This seminar will be focused on the ethical challenges that are encountered in sport. We will focus on the moral and political issues that affect the world of sport and which athletes, coaches, sports commentators and fans are faced with. For instance, we will ask questions such as: what is a fair game (the ethics of effort, merit, success)? Is it ethical to train people to use violence (the ethics of martial arts)? Are divisions by gender categories justified and what should we think of gender testing? Is the use of animals in sport ever justified? Which forms of performance enhancements are acceptable in sport (the ethics of drug use and enhancements through technologies)? Should we ban sports that damage the players¿ health? Does society owe social support to people who hurt themselves while practicing extreme sports? nnThe class will be structured around small group discussions and exercises as well as brief lectures to introduce key moral and political concepts (such as fairness, equality, freedom, justice, exploitation, etc.). I will also bring guests speakers who are involved in a sport activity at Stanford or who have worked on sports as part of their academic careers. By the end of the seminar, students will have a good understanding of the various ethical challenges that surround the world of sport. They will be able to critically discuss sport activities, norms, modes of assessments and policies (on campus and beyond). They will also be prepared to apply the critical ethical thinking that they will have deployed onto other topics than sports. They will have been introduced to the normative approach to social issues, which consists in asking how things should be rather than describing how things are. They will be prepared to take more advanced classes in ethics, political theory, as well as moral and political philosophy.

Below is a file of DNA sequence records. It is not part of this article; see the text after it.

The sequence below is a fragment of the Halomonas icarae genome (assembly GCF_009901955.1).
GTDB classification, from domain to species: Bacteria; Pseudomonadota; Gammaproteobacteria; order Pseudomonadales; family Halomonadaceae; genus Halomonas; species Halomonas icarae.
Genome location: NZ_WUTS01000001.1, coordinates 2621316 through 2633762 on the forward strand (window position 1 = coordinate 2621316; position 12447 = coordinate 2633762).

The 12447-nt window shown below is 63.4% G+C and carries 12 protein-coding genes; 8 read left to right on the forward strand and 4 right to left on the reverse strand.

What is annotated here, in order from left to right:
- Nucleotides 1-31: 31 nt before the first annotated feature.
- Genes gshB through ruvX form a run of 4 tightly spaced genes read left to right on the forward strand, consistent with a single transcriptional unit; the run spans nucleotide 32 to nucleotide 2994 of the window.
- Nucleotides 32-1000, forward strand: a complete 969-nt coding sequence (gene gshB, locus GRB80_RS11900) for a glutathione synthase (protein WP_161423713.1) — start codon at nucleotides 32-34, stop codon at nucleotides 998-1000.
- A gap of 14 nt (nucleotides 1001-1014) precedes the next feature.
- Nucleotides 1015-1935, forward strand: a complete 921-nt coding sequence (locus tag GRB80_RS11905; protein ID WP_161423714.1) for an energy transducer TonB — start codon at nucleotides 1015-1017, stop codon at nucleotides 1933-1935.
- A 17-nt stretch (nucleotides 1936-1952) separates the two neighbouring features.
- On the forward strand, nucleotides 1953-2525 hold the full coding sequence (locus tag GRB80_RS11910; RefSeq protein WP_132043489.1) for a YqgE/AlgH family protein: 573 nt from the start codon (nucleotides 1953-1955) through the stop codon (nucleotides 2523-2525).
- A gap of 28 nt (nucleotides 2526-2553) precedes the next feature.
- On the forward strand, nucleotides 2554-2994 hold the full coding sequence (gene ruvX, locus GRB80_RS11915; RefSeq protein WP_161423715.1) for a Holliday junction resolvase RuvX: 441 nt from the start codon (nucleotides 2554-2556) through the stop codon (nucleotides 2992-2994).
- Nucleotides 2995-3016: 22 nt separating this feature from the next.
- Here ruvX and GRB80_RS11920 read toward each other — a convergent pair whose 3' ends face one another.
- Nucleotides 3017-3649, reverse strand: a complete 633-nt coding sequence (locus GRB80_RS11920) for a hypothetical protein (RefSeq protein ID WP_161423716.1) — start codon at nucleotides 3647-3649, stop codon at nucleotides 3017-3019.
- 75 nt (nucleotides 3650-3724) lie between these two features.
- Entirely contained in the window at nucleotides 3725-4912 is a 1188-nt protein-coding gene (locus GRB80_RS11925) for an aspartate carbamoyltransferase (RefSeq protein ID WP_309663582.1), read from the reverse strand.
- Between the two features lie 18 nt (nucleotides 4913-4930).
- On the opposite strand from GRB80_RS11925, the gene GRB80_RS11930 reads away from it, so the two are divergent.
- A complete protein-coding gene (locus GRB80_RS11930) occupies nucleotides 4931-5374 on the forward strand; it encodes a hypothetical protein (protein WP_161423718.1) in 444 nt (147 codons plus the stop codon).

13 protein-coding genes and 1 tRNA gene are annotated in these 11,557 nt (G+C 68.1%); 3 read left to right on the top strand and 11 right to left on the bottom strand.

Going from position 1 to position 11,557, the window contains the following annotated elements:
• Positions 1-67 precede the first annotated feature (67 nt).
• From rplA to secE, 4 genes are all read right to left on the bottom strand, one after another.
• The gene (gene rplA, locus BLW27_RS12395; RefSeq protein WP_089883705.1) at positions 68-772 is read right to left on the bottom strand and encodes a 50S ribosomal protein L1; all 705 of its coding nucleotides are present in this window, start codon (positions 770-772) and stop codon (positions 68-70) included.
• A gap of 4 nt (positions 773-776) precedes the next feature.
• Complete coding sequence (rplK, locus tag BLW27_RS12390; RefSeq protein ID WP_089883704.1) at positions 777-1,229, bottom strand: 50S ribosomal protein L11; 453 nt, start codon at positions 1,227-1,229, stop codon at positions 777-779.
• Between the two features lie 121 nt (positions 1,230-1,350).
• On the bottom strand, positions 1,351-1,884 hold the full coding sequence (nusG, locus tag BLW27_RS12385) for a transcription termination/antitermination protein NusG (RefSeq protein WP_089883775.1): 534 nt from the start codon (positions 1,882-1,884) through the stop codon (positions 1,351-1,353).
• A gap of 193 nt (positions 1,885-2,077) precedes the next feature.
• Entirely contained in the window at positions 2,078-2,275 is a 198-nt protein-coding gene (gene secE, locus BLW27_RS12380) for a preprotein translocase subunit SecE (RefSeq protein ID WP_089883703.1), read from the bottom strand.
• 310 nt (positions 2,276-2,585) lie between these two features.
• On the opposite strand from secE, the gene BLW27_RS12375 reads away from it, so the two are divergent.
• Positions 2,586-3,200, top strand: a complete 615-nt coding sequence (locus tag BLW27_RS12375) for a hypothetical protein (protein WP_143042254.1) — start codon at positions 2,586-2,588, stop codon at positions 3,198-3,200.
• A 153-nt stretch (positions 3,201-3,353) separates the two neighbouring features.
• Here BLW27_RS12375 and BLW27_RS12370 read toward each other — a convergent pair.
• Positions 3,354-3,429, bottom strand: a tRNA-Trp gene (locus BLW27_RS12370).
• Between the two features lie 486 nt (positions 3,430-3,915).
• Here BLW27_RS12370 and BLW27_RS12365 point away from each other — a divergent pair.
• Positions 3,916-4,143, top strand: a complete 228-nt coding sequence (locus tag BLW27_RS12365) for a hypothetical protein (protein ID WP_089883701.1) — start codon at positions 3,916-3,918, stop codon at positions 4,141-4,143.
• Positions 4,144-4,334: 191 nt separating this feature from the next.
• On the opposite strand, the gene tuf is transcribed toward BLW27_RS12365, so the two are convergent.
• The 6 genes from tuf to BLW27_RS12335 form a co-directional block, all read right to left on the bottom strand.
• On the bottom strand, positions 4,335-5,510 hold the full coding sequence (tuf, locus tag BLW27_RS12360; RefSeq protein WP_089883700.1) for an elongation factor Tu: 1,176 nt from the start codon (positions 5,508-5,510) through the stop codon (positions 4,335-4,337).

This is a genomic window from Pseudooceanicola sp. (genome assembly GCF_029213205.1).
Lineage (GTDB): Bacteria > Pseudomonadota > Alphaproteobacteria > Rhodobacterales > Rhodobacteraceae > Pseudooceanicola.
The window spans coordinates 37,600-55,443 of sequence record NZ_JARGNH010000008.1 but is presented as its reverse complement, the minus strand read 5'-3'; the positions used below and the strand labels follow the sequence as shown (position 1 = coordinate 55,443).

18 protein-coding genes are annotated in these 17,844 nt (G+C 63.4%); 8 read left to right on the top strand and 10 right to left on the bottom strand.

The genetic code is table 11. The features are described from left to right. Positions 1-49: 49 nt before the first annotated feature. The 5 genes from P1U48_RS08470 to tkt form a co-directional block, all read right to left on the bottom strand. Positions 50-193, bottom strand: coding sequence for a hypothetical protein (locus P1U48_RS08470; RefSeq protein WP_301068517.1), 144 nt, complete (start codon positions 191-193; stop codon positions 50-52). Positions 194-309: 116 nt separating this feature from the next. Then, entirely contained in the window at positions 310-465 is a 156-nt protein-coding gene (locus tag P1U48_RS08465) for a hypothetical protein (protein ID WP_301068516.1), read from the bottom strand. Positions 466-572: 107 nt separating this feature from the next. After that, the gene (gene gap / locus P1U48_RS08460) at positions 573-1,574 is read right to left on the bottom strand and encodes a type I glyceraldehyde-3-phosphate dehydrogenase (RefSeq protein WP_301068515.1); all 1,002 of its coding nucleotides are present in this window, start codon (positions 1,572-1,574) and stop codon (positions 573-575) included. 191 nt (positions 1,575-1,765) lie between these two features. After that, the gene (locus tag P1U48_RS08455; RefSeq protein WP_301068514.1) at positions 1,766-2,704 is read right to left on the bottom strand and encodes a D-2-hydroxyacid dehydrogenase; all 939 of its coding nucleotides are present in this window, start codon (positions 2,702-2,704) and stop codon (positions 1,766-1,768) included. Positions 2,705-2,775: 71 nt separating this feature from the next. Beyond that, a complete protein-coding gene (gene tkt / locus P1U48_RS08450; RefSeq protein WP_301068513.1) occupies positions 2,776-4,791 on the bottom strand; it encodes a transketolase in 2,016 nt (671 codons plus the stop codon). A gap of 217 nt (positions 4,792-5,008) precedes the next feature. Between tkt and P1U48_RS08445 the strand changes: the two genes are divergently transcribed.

Terms: Aut | Units: 3 | UG Reqs: WAY-ER

ETHICSOC 124G: Introduction to Animal Ethics (PHIL 24G)

In this introductory course we will engage in an interdisciplinary discussion about the theoretical and applied aspects of animal rights and the ethical treatment of animals. This course will be of interest to a wide range of students: philosophers, political scientists, ecologists, environmental scientists, and biologists. Throughout the course we will focus on the following questions: Do non-human animals have moral status and do we have moral obligations toward them? If so, what grounds the moral status of animals? Are some animals `persons¿? Do we have the right to eat and farm animals, use them in scientific and cosmetic experiments, display them in zoos and circuses, and keep them as pets? Under what circumstances would these actions be permissible, if at all? Was animal domestication a mistake? Basic familiarity with ethical theory (such as covered by PHIL2) is recommended.
Terms: Spr | Units: 2

ETHICSOC 130: 20th Century Political Theory: Liberalism and its Critics (PHIL 171P, POLISCI 130)

In this course, students learn and engage with the debates that have animated political theory since the early 20th century. What is the proper relationship between the individual, the community, and the state? Are liberty and equality in conflict, and, if so, which should take priority? What does justice mean in a large and diverse modern society? The subtitle of the course, borrowed from a book by Michael Sandel, is "Liberalism and its Critics" because the questions we discuss in this class center on the meaning of, and alternatives to, the liberal idea that the basic goal of society should be the protection of individual rights. Readings include selections from works by John Rawls, Hannah Arendt, Robert Nozick, Michael Sandel, Iris Marion Young, and Martha Nussbaum. No prior experience with political theory is necessary.
Terms: Win | Units: 5 | UG Reqs: WAY-ER